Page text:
That’s not to say that the election of a Latin American pope is anything but an historic development. For centuries, the Catholic Church was Eurocentric and showed disdain for Latin America, which was imagined to be spiritually immature and virtually unorthodox. Historically, Latin American bishops used to be in awe of Rome, yet now a Latin American occupies the Holy See, which is a testament to the fact that the Church’s future lies in the Americas or in Africa, not with aging European flocks.
It’s still the case, though, that the success of Francis’s papacy from a Latin American perspective will depend on what kind of a pope he turns out to be rather than any kind of nationalistic or regional identification. The media coverage in Latin America—which in a matter of hours shifted from a congratulatory tone expressing surprise and excitement at the election of the first Latin American pope to a far more critical appraisal of Francis’s social mission and political trajectory—gave instant evidence of that. In Argentina and Mexico, for instance, there were critical reflections almost at once on Francis’s affection for celebrating Mass among Catholics in the poorest barrios in Buenos Aires, his opposition to gay civil marriage, or his stance during Argentina’s military juntas, with which the Argentine Church maintained bitterly controversial ties.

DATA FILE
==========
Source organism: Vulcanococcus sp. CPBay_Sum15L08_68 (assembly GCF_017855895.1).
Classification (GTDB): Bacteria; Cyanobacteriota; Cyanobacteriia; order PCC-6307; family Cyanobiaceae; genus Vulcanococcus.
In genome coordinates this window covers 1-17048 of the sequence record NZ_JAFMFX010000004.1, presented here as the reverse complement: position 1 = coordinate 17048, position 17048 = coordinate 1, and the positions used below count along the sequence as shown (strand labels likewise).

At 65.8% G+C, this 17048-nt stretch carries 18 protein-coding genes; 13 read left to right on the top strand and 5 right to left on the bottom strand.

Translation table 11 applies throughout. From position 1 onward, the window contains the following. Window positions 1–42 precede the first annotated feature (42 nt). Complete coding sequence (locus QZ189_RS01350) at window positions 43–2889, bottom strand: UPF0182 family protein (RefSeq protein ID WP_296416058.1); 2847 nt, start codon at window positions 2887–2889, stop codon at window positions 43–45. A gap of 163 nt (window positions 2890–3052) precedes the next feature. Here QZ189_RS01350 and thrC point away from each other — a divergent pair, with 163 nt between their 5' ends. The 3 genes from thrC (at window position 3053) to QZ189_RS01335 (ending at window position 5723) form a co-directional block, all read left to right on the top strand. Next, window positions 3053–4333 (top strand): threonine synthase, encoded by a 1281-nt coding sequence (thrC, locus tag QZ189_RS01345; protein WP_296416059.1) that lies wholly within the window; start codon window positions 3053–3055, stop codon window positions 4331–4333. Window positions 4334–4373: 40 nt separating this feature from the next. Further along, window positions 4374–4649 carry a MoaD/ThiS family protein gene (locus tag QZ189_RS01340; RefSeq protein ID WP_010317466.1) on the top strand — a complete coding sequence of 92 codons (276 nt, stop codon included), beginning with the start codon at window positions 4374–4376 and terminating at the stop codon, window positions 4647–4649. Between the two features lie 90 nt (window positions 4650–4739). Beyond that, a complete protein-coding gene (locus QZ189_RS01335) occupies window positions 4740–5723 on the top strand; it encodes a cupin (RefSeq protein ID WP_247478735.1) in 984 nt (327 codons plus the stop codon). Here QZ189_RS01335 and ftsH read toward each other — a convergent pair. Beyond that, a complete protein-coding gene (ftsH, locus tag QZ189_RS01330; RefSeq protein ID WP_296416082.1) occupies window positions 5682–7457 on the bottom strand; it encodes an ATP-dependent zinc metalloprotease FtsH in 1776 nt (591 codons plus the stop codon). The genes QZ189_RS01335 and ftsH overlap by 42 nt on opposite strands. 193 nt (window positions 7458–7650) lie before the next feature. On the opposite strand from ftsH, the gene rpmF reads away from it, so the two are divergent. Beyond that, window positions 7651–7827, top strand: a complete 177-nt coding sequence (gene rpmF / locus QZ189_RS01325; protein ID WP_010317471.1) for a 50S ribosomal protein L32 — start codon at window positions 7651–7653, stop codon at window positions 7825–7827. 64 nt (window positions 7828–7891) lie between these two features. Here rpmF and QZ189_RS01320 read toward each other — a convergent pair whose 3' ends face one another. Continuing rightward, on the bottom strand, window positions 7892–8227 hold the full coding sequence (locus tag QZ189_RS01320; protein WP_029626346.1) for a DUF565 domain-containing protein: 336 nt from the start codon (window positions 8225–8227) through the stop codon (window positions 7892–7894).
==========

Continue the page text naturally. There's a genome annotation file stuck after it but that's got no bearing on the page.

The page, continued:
In politics it was the same. In Mexico, where church-state stories are never far from the front pages, President Peña Nieto issued two messages in response to Francis’s election, the first expressing a desire to establish cordial relations between Mexico and Rome and the second saluting a Latin American success story. President Kirchner of Argentina, a country which has a very long history of state management of the Church, has visited Rome already and urged Francis to use his diplomatic leverage in Argentina’s favor.